- Builds Courage:
Are you, like me, periodically thwarted by perfectionism, procrastination and paralysis—better known as the “3 Ps”? So many writers and artists lose their momentum when they allow the 3 Ps to take over. A regular yoga practice has the amazing ability to help people let go of fear and perfectionism. Showing up regularly to an environment filled with love, acceptance and a child-like sense of play…literally tears down barriers. Every time I close my eyes during asana flow, or attempt a balancing pose, fall down, and laugh at myself or with friends—I realize that the fun is in the journey and the playful risks taken. I am no longer afraid of what others will think. I don’t fear failure. I thrive in the moment and the attempt. This thinking is critical when attempting to finish a novel.
- Fosters Dedication/Routine:
Writing, painting, performing, composing…rarely become good without regular practice. Yoga, too, requires dedication—and luckily, is highly addictive. And the more I go, the more I receive. The deep breathing, friendship, acceptance, meditation, flow, sweat, all re-boot my mindset and let me leave lighter, happier, more accepting, more forgiving and inspired. Writing (and I imagine all other forms of art) helps place an artist in the sweet-spot of life. I know that when I sit down and write or edit a few chapters of my novel, hours go by. When I stop, I feel like the Universe makes sense and that I am exactly where I am supposed to be. The more I give to my art, the more it gives to my soul. The more content I am, the better mother, friend, lover I become. It’s a ripple effect. Yoga is very similar as it opens me up, allowing me to dare to follow my dreams… But first, it requires dedication.
- Heightens Trust of Your Inner Voice/Vision:
When I still my mind, I’m able to hear that quiet inner voice of intuition and that’s when I begin to trust myself, my vision and my voice. Yoga helps tremendously as the sweat-filled flow puts me in the moment, tires my body and lets go of any chatter within my mind. After an hour of intense Vinyasa / Hatha practice, I’m able to let go, detach and truly meditate. For me, I have to work out my wiggles, sweat and release negative influences or issues of the day before I can really just be. And in those moments of detached being—from this life, from these earthly issues—I’m able to come back anew, as if from a vacation, with a clearer perspective, a renewed sense of wonder, more gratitude and, yes, determination to follow my art, my path, without apology.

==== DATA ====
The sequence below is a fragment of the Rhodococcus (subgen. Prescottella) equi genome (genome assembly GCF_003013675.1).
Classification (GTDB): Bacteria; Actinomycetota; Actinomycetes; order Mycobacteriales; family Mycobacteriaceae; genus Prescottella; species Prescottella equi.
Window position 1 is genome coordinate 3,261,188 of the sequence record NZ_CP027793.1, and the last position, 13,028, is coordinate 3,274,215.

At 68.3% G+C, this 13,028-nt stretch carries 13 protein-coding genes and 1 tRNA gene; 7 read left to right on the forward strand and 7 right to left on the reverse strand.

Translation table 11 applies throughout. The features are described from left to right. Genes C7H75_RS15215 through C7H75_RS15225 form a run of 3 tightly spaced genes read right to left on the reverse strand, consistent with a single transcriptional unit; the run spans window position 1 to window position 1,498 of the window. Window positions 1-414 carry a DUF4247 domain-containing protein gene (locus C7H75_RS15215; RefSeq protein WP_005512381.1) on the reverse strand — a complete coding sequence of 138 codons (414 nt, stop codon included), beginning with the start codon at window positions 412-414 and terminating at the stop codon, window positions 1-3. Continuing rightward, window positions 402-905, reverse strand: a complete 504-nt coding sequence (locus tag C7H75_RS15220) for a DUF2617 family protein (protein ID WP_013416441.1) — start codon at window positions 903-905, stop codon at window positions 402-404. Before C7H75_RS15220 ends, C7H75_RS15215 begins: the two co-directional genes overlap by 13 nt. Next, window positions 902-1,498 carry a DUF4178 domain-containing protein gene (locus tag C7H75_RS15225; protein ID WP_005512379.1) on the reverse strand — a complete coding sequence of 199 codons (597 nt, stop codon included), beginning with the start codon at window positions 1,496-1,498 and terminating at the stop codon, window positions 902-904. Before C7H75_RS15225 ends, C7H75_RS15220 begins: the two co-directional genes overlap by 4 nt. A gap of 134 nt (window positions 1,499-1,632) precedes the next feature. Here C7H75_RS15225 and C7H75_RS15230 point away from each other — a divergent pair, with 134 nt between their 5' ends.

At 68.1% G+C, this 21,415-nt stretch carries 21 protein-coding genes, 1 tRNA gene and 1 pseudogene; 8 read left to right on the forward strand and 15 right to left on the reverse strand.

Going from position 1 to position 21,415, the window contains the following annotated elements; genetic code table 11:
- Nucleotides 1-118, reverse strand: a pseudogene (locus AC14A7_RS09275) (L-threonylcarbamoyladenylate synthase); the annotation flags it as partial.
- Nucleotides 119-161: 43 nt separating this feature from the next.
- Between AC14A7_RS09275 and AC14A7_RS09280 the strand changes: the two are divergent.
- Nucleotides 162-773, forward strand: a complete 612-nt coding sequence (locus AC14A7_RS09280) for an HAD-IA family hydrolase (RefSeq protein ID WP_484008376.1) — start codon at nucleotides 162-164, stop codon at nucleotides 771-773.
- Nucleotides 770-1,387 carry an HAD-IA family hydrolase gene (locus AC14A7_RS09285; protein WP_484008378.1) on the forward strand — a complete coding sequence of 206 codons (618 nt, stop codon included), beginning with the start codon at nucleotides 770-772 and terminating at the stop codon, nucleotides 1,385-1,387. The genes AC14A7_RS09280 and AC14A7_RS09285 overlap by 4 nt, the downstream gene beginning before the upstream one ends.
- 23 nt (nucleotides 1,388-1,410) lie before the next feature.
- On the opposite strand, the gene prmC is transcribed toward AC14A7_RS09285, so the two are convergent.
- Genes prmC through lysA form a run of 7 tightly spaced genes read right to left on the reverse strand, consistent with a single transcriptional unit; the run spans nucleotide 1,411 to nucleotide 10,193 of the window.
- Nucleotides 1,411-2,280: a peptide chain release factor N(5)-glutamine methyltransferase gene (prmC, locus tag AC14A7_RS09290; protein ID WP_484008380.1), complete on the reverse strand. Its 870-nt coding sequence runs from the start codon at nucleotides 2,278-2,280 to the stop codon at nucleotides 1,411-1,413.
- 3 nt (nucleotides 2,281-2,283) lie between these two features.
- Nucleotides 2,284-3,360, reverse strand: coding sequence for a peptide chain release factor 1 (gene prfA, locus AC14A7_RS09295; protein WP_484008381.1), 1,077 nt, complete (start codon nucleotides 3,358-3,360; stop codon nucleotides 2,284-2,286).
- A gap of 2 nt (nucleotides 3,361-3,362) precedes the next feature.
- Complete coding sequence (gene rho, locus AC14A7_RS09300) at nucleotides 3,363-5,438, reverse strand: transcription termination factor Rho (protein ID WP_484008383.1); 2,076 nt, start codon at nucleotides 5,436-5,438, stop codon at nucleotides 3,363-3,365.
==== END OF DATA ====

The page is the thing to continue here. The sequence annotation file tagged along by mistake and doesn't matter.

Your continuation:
- Sparks Inspiration:
This may be a bit repetitive from what I’ve already written, but at certain moments within some yoga classes, usually within the flow, an awesome idea pops into my mind. Sometimes it’s about an article I’m writing. Other times it’s about my book. A few times, one of the characters of my book will become crystal clear in my mind’s eye and I suddenly feel like I can better describe her or him. Maybe it’s the inward focus of yoga. When I bike, I have tunes blasting. When I power walk or run, I usually have a friend chatting alongside me. Pilates or dance class is distracting (and fun) by all the other women and mirrors. Only in yoga do I let all others slip away and I flow, sweat and mentally go within. These are inspiring moments. I love going back to my home office and writing for a few hours after a class. Whether I’m writing for a client, or writing on my novel, I’m always more productive, more creative, more focused.
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NavigatingVita was born on August 26, 2011. All rights to the material presented on this website are owned and copyrighted by Laura Roe Stevens.